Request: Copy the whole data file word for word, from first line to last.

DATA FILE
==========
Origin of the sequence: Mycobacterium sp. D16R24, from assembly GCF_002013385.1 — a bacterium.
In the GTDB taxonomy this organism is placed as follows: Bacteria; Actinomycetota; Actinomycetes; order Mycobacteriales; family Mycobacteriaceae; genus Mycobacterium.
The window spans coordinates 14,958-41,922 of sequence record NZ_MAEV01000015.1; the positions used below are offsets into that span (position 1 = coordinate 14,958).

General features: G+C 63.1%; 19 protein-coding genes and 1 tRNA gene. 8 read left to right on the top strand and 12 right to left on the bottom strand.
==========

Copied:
Origin of the sequence: Mycobacterium sp. D16R24, from assembly GCF_002013385.1 — a bacterium.
In the GTDB taxonomy this organism is placed as follows: Bacteria; Actinomycetota; Actinomycetes; order Mycobacteriales; family Mycobacteriaceae; genus Mycobacterium.
The window spans coordinates 14,958-41,922 of sequence record NZ_MAEV01000015.1; the positions used below are offsets into that span (position 1 = coordinate 14,958).

General features: G+C 63.1%; 19 protein-coding genes and 1 tRNA gene. 8 read left to right on the top strand and 12 right to left on the bottom strand.